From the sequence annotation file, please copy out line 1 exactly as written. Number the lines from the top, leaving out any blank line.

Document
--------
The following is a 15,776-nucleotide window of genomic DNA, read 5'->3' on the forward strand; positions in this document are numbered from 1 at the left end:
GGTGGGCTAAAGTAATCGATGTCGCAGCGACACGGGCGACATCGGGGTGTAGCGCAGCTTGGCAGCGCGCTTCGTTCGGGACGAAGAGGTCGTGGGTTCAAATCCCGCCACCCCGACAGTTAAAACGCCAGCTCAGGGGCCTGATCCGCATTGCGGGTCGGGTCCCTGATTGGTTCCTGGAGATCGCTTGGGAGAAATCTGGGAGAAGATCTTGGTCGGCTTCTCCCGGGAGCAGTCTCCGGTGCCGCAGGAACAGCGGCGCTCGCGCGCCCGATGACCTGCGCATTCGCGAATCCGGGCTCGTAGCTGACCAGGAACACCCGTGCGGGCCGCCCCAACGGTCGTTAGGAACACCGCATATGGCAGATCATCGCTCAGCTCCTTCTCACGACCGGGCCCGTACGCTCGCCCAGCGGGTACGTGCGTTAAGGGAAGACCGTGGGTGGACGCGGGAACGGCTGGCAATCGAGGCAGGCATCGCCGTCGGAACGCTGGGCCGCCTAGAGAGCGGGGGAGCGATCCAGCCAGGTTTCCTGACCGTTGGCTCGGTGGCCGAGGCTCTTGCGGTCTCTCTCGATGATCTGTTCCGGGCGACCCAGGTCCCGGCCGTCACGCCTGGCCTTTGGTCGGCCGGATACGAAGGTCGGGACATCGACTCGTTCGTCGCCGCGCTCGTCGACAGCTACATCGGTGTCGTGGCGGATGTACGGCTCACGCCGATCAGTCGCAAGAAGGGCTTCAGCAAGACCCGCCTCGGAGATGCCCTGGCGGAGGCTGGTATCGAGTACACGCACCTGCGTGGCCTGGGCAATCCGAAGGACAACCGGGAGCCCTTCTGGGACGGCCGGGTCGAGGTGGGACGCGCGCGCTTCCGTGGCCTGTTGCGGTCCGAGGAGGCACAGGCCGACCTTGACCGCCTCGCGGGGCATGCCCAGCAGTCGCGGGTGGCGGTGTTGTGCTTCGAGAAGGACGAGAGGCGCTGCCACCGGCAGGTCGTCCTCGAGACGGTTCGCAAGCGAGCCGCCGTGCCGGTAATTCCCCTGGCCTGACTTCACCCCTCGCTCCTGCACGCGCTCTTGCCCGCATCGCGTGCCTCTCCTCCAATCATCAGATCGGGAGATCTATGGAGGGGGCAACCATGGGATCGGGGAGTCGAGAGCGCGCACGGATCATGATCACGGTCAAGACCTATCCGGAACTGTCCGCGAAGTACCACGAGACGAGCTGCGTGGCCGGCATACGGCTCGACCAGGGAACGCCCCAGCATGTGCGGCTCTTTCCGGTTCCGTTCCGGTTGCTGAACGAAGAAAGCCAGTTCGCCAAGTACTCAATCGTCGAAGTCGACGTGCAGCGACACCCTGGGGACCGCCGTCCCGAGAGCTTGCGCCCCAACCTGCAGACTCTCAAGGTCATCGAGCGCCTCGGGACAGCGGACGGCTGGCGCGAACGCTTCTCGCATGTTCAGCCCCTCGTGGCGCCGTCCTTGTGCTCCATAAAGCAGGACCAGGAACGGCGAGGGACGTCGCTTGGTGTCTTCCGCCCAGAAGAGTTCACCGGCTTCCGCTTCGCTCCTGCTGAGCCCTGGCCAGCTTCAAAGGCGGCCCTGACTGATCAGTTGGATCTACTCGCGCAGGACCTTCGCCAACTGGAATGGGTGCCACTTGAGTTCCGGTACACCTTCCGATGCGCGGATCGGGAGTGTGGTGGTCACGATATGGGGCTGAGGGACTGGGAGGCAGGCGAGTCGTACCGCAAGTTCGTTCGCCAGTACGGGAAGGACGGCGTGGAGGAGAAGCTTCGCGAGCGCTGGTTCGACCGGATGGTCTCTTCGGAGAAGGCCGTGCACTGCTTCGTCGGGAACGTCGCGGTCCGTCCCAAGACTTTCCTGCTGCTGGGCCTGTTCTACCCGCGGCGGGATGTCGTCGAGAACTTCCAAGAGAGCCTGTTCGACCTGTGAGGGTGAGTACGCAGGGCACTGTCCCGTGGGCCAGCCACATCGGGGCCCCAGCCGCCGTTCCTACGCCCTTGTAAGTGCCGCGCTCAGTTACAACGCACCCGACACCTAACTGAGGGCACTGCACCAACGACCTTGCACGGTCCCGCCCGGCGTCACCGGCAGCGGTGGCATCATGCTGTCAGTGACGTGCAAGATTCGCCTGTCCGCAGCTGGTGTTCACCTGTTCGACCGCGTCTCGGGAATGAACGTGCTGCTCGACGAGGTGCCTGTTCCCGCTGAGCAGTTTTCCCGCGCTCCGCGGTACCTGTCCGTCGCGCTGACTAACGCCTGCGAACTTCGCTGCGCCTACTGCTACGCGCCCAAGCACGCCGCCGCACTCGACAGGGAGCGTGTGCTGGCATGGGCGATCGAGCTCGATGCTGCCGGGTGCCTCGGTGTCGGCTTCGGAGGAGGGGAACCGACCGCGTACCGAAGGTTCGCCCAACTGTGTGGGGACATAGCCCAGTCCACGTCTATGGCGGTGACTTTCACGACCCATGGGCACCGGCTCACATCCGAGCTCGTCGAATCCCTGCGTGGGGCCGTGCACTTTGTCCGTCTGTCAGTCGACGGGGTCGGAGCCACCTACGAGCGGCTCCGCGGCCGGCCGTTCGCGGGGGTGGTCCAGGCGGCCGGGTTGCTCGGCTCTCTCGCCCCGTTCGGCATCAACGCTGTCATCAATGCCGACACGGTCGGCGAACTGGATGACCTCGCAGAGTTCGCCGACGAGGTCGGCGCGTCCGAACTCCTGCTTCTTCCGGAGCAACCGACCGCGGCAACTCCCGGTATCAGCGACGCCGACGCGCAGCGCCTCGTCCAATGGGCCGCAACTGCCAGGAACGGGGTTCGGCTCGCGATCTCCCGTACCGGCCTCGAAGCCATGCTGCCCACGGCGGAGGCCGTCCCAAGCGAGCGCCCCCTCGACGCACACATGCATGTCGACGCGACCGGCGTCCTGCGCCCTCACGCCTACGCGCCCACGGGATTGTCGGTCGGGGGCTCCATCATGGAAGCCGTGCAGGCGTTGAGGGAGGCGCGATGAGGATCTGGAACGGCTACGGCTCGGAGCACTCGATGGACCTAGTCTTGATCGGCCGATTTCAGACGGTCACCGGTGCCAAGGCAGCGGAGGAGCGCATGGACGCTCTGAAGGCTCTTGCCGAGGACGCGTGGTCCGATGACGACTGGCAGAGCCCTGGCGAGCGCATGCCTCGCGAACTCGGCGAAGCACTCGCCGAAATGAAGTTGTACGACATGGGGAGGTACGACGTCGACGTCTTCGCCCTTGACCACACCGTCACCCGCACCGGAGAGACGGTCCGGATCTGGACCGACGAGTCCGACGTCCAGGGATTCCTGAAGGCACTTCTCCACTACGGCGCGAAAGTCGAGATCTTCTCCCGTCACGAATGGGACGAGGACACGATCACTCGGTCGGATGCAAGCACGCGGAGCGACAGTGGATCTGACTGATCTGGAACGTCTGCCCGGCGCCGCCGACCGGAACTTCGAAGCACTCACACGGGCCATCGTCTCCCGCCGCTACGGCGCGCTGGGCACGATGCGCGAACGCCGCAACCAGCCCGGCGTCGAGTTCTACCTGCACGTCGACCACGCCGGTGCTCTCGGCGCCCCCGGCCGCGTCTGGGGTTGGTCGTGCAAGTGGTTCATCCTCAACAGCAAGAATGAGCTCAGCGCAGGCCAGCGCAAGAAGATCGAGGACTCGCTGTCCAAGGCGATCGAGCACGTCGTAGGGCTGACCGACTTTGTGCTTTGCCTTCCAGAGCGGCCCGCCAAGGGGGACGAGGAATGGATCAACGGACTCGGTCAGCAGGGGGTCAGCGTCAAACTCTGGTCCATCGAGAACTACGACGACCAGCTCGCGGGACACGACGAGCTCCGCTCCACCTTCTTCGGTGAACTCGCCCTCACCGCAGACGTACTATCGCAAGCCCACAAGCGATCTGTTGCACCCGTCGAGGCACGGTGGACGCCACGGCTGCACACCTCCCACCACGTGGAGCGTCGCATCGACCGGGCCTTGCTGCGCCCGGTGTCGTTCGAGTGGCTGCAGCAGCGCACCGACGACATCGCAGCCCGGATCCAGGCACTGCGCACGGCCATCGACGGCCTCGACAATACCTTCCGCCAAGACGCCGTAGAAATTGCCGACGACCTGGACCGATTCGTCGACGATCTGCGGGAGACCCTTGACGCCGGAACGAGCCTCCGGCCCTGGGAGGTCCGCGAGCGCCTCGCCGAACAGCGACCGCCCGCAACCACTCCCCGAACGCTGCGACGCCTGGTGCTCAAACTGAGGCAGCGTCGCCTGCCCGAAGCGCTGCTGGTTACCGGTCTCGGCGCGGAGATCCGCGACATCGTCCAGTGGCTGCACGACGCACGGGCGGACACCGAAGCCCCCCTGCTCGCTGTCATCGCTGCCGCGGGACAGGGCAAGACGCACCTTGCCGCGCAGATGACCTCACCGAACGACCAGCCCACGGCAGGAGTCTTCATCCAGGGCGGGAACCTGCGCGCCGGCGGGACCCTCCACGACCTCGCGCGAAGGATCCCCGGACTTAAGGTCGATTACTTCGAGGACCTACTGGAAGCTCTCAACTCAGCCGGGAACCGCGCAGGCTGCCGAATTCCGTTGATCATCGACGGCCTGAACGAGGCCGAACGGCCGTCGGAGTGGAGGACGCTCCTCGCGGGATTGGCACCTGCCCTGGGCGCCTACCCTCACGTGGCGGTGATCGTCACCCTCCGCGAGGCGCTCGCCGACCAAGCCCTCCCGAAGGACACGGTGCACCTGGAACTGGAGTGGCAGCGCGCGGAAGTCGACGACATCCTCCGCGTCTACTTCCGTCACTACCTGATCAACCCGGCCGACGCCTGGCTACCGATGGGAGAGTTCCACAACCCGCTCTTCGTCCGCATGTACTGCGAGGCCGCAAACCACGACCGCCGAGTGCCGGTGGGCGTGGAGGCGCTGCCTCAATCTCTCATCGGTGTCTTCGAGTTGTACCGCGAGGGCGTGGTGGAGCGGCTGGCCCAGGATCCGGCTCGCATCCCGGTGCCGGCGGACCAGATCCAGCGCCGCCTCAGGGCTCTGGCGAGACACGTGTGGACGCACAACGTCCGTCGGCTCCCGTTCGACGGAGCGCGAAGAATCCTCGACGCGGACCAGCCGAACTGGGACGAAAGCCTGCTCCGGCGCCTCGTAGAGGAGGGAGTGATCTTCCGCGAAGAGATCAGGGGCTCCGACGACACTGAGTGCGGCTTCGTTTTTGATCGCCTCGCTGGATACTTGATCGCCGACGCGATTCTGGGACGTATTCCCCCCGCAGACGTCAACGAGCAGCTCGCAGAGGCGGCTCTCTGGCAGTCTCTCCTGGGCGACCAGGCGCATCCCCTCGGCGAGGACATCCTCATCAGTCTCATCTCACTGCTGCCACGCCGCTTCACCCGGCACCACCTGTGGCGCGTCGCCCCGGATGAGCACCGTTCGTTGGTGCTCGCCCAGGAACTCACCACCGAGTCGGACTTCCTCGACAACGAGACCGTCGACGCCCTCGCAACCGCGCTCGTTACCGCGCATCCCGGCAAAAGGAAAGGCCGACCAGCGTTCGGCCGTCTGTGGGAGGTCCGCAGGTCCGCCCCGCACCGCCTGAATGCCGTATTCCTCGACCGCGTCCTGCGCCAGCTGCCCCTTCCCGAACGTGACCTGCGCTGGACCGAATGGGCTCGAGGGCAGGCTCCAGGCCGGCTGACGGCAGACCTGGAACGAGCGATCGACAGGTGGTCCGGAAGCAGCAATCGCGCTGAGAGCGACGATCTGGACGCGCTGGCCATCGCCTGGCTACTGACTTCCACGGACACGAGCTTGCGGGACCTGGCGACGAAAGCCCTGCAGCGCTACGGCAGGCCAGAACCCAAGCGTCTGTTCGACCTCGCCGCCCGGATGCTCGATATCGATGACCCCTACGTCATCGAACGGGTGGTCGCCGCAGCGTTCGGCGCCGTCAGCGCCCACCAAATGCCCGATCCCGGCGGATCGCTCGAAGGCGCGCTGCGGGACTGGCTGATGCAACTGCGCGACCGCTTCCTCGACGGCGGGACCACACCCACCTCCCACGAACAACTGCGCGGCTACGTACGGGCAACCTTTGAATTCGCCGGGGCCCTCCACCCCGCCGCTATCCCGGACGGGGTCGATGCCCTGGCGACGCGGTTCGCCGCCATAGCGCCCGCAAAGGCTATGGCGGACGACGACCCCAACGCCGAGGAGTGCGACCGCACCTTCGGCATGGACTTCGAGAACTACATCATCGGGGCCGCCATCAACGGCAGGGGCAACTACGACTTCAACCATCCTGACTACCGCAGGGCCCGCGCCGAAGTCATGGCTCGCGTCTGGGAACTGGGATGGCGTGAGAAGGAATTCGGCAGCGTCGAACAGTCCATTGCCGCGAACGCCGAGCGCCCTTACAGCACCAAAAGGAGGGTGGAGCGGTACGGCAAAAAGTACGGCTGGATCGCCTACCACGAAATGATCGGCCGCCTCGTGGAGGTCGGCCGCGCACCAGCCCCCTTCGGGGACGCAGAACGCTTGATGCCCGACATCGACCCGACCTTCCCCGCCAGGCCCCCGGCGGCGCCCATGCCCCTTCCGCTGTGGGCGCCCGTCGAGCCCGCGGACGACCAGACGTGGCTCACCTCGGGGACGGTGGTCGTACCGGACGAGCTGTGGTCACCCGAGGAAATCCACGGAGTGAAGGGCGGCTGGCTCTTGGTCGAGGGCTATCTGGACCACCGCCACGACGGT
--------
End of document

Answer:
The following is a 15,776-nucleotide window of genomic DNA, read 5'->3' on the forward strand; positions in this document are numbered from 1 at the left end: